Patrick Henry College writes a compelling argument for reading literature. He proposes that literature is an interpretative representation of the human experience. He contends that literature “doesn’t simply reflect life—it focuses it. It’s a mirror, but a special kind of mirror. It’s a mirror in which we can see ourselves even more clearly, more vividly than in an ordinary mirror.” Literature, he explains, helps wake up our senses by providing the ultimate context for our values and worldview. “Literature gives us truth digested. Literature gives us an excellent opportunity to examine our own ultimate assumptions about life and to compare them with those of others.”
College presents a very good case for having students study literature. But wait, there is more.
What if we ask students to take reading of literature one-step further and situate the literary particular worldview alongside another? Let’s look at reading literature in comparison to relevant non-fiction news articles and further elaborate a particular aspect of the text.
Why might we encourage students to make connections between a text they are reading and another story or text they might read?
Well, a text-to-text comparison helps students comprehend the primary fictional text as well as to make meaning of their actual world. It makes the issues broader, more universal than the book they are reading. Additionally, such a comparison can make reading more interesting for students by providing context, making a connection to an idea or issue the a reader cares about, or demonstrating real world relevance.
According to Facing History, this strategy can be used at any point of the reading process – at the start to get students engaged with a text, in the middle to help students understand the text more deeply, or at the end to evaluate students’ understanding of the text.
What does the strategy look like? Facing History suggests the following prompts.
Ask students to consider the following: How do the ideas in this text remind you of another text (story, book, movie, song, etc)? Complete one of the following statements:
- What I just read reminds me of ___________________ (story/book/movie/song) because…
- The ideas in this text are similar to the ideas in ___________________ because….
- The ideas in this text are different than the ideas in ___________________ because….
The Learning Network through the New York Times provides free teaching and learning materials and ideas based on New York Times content. The following are two excellent examples of using New York Times articles in conjunction with middle school level texts for English. There are resources for a number of disciplines beyond English. And the articles provide inter-disciplinary points of entry.
For example, in the text-to-text comparison for the ‘Lord of the Flies’ and ‘A Fight Club for Flies’, the Learning Network offers articles to take a closer look at the notion of aggression. Students can look at the idea of aggression as a whole and not only the male aggression Golding depicts in the Lord of the Flies; there is female vs. female aggression, soldier aggression gone awry, child vs. child aggression, aggression on the athletic field, and online aggression in the form of cyber-bulling. There is even an article on fruit fly aggression, specifically the difference between male and female fruit fly brains and how this may have application for humans. Thus, students build a context for their understanding of the literary themes of a text and also of the human experience. They can better weigh in on a key question raised by Lord of the Flies -What is the relationship between aggression and gender?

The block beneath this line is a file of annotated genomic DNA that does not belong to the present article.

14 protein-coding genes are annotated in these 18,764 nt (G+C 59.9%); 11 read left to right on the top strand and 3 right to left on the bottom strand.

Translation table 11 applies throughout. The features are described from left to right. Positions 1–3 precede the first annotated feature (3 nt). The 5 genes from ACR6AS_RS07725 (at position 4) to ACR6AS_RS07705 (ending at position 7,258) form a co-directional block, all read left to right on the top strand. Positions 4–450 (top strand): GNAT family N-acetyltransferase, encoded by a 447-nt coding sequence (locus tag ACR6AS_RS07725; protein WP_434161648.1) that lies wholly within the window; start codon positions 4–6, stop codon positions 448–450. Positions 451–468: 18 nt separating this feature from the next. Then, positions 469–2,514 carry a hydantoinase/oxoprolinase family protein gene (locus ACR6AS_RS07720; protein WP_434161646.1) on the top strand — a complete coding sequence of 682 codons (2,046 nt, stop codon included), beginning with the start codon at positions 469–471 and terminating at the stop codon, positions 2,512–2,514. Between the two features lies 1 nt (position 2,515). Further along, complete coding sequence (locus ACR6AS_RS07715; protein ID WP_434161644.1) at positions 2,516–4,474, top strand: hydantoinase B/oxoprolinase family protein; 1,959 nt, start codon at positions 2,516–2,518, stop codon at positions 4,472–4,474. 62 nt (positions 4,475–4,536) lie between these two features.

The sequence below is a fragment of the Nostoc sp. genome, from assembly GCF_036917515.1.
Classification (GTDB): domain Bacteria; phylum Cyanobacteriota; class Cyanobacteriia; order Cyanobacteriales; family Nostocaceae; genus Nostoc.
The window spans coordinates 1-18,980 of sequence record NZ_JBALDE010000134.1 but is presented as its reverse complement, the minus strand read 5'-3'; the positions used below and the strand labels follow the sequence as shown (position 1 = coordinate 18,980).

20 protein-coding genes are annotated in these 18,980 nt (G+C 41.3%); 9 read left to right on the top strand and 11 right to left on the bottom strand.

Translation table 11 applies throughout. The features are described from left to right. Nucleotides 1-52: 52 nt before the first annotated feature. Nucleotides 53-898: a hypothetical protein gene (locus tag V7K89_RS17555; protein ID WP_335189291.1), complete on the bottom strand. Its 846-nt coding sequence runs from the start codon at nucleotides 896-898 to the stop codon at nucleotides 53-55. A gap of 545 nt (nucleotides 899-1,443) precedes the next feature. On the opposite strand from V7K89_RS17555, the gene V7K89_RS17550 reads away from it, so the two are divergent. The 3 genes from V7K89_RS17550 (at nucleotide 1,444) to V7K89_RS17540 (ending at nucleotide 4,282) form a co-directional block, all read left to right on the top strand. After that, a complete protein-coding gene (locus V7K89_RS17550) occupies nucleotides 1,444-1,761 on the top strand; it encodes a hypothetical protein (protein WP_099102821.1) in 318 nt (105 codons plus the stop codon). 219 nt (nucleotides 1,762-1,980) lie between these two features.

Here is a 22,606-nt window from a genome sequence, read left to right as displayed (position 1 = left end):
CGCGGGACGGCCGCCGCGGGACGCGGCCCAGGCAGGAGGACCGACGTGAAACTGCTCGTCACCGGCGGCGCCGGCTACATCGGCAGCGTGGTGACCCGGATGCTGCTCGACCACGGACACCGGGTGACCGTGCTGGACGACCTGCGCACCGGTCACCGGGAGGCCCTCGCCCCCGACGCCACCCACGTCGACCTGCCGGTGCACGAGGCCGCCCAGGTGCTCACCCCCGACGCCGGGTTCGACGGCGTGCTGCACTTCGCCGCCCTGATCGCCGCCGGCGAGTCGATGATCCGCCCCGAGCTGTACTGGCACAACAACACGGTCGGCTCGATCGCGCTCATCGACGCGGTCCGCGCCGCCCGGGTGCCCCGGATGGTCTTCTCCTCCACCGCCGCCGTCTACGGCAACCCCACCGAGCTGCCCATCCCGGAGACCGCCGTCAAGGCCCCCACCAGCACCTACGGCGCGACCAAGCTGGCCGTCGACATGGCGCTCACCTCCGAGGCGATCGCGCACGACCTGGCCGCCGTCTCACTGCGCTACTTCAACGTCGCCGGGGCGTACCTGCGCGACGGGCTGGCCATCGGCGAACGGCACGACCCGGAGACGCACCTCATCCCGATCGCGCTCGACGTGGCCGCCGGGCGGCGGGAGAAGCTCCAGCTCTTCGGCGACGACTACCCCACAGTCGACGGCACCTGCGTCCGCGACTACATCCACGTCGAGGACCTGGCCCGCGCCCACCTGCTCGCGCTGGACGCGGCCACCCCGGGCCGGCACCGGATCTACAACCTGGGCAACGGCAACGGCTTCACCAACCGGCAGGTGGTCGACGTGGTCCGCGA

For the text-to-text comparison for ‘To Kill a Mockingbird’ and ‘History of Lynchings in the South Documents Nearly 4,000 Names’, Facing History writer, Laura Tavares gathers a number of historical articles to help students understand the gravity of the scene in which Scout, Jem, and Dill follow Atticus to the town square late at night on the eve of Tom Robinson’s trial. Because as Travares notes, we experience the scene through the eyes of 8-year-old Scout, we can miss the scene’s significance ie.. Atticus and Scout have diverted an attempted lynching of a black man accused of raping a white woman. Students who have knowledge about the history of racial lynching in the United States will have a much greater appreciation of the scene. The lesson also has a link to Duke University’s project Beyond the Veil which features oral interviews with African-Americans who lived from the 1890s to the 1950s. Students can compare these stories to the character of Tom Robinson. The article also profiles other upstanders, real people comparable to the fictional Atticus Finch, and their contributions to resist racial inequity. Through such text-to-text comparisons students will see have a better grasp of the issue of race and justice both for Tom, Jem, Atticus, and Scout in “To Kill a Mockingbird” and for black Americans in our communities today.
The New York Times encourages educators to post lessons to the web-page using comparable text-to-text comparisons with their articles. Is there a book you are using in the classroom that lends itself to a key question that might be further understood by a text-to-text comparison? Do you see another rich source such as the Times to search for them?